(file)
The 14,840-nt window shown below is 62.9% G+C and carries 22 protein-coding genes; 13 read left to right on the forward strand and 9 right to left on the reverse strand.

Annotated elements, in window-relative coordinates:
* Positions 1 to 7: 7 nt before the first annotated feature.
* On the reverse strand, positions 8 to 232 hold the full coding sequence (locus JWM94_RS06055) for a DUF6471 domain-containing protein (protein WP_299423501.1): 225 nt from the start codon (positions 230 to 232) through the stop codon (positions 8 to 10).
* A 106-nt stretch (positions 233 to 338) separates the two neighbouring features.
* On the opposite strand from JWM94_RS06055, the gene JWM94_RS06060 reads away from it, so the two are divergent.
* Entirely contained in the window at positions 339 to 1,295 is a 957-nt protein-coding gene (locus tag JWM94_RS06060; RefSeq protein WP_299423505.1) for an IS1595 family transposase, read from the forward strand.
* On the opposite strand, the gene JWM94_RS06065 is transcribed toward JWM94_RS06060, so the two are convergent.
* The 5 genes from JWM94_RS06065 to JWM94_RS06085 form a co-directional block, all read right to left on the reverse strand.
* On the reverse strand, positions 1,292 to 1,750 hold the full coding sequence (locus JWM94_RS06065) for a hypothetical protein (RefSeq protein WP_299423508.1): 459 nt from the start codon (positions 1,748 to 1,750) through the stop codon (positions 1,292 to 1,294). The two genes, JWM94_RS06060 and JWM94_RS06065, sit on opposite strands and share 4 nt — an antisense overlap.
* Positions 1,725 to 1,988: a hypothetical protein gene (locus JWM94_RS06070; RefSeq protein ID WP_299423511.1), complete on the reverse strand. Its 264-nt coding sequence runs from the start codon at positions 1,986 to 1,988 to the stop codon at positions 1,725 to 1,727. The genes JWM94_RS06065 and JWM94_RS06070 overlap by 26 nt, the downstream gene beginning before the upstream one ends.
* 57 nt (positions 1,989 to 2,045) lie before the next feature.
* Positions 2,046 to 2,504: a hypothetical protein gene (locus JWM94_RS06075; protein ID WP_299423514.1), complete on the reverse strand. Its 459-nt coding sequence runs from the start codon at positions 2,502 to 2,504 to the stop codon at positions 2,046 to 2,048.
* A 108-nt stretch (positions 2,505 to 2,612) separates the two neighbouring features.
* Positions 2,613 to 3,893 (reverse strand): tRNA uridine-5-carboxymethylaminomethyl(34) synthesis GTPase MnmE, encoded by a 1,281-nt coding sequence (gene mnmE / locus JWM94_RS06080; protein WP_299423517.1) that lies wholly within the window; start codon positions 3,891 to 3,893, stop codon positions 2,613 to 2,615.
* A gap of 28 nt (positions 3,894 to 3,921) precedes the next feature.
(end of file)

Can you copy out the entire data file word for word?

The 14,840-nt window shown below is 62.9% G+C and carries 22 protein-coding genes; 13 read left to right on the forward strand and 9 right to left on the reverse strand.

Annotated elements, in window-relative coordinates:
* Positions 1 to 7: 7 nt before the first annotated feature.
* On the reverse strand, positions 8 to 232 hold the full coding sequence (locus JWM94_RS06055) for a DUF6471 domain-containing protein (protein WP_299423501.1): 225 nt from the start codon (positions 230 to 232) through the stop codon (positions 8 to 10).
* A 106-nt stretch (positions 233 to 338) separates the two neighbouring features.
* On the opposite strand from JWM94_RS06055, the gene JWM94_RS06060 reads away from it, so the two are divergent.
* Entirely contained in the window at positions 339 to 1,295 is a 957-nt protein-coding gene (locus tag JWM94_RS06060; RefSeq protein WP_299423505.1) for an IS1595 family transposase, read from the forward strand.
* On the opposite strand, the gene JWM94_RS06065 is transcribed toward JWM94_RS06060, so the two are convergent.
* The 5 genes from JWM94_RS06065 to JWM94_RS06085 form a co-directional block, all read right to left on the reverse strand.
* On the reverse strand, positions 1,292 to 1,750 hold the full coding sequence (locus JWM94_RS06065) for a hypothetical protein (RefSeq protein WP_299423508.1): 459 nt from the start codon (positions 1,748 to 1,750) through the stop codon (positions 1,292 to 1,294). The two genes, JWM94_RS06060 and JWM94_RS06065, sit on opposite strands and share 4 nt — an antisense overlap.
* Positions 1,725 to 1,988: a hypothetical protein gene (locus JWM94_RS06070; RefSeq protein ID WP_299423511.1), complete on the reverse strand. Its 264-nt coding sequence runs from the start codon at positions 1,986 to 1,988 to the stop codon at positions 1,725 to 1,727. The genes JWM94_RS06065 and JWM94_RS06070 overlap by 26 nt, the downstream gene beginning before the upstream one ends.
* 57 nt (positions 1,989 to 2,045) lie before the next feature.
* Positions 2,046 to 2,504: a hypothetical protein gene (locus JWM94_RS06075; protein ID WP_299423514.1), complete on the reverse strand. Its 459-nt coding sequence runs from the start codon at positions 2,502 to 2,504 to the stop codon at positions 2,046 to 2,048.
* A 108-nt stretch (positions 2,505 to 2,612) separates the two neighbouring features.
* Positions 2,613 to 3,893 (reverse strand): tRNA uridine-5-carboxymethylaminomethyl(34) synthesis GTPase MnmE, encoded by a 1,281-nt coding sequence (gene mnmE / locus JWM94_RS06080; protein WP_299423517.1) that lies wholly within the window; start codon positions 3,891 to 3,893, stop codon positions 2,613 to 2,615.
* A gap of 28 nt (positions 3,894 to 3,921) precedes the next feature.